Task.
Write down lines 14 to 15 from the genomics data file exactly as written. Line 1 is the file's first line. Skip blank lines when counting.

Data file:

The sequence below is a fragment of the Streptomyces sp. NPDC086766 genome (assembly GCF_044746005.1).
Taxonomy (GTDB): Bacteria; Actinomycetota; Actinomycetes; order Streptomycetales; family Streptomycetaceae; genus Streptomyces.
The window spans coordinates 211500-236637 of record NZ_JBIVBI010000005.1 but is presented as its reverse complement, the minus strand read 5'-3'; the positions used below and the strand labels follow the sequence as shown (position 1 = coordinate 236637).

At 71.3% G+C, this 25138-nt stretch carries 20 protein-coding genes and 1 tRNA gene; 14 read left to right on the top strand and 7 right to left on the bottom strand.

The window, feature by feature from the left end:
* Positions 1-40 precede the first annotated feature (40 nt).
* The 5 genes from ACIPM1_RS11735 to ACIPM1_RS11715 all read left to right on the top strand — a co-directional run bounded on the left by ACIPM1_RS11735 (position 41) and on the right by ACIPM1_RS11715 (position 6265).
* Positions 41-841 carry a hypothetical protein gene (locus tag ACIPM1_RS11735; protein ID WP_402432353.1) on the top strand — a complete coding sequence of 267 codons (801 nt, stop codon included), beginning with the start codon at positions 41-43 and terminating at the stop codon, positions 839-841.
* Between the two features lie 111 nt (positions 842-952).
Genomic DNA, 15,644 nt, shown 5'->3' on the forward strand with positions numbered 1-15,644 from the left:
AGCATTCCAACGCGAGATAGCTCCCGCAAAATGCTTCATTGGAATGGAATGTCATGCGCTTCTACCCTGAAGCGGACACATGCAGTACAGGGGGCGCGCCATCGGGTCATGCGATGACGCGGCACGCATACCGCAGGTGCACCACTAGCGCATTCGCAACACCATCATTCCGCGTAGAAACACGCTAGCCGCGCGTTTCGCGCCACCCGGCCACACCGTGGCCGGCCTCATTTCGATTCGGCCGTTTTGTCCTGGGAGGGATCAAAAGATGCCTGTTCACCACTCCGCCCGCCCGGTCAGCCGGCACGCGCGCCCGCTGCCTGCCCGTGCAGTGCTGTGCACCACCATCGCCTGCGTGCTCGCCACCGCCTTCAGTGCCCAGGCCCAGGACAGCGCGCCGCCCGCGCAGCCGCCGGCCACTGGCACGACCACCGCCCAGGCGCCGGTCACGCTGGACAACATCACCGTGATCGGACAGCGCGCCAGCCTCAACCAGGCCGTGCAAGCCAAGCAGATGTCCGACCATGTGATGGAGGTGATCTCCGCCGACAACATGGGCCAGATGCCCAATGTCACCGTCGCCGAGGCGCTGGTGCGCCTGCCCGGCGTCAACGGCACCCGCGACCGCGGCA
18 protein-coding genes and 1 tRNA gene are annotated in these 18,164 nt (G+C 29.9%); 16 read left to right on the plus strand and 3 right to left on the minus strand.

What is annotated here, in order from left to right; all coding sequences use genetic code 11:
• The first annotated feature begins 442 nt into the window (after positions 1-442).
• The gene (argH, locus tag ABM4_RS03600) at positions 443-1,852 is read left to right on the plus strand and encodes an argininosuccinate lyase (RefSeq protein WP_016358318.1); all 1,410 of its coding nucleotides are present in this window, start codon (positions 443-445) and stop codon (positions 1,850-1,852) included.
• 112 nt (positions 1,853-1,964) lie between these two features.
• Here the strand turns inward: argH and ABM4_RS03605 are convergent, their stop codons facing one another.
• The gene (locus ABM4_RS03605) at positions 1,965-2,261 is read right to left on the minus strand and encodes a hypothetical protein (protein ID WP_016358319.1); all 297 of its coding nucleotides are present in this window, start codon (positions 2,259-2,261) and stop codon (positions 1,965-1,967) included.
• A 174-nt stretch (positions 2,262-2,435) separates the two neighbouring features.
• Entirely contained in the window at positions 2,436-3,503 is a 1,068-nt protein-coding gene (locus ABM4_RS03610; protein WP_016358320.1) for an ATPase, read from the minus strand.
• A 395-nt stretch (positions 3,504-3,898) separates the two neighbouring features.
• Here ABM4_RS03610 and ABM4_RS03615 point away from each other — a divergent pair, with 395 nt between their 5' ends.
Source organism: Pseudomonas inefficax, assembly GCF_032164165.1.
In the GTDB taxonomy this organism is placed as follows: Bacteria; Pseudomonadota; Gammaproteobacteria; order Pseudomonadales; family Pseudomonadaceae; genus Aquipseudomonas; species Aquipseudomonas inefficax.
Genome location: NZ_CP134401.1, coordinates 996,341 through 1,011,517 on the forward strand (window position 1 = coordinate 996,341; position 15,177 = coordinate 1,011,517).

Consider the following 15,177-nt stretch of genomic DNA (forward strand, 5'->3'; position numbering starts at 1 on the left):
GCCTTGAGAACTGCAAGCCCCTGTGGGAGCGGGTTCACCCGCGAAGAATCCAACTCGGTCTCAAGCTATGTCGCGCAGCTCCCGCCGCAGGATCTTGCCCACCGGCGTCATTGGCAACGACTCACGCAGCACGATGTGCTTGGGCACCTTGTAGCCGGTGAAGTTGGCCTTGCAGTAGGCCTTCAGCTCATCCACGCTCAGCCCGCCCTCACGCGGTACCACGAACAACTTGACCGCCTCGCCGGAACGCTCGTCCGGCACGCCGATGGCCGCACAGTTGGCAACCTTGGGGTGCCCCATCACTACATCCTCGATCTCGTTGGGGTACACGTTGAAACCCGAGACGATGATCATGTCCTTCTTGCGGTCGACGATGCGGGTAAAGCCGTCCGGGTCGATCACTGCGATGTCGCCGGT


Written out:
• The first annotated feature begins 442 nt into the window (after positions 1-442).
• The gene (argH, locus tag ABM4_RS03600) at positions 443-1,852 is read left to right on the plus strand and encodes an argininosuccinate lyase (RefSeq protein WP_016358318.1); all 1,410 of its coding nucleotides are present in this window, start codon (positions 443-445) and stop codon (positions 1,850-1,852) included.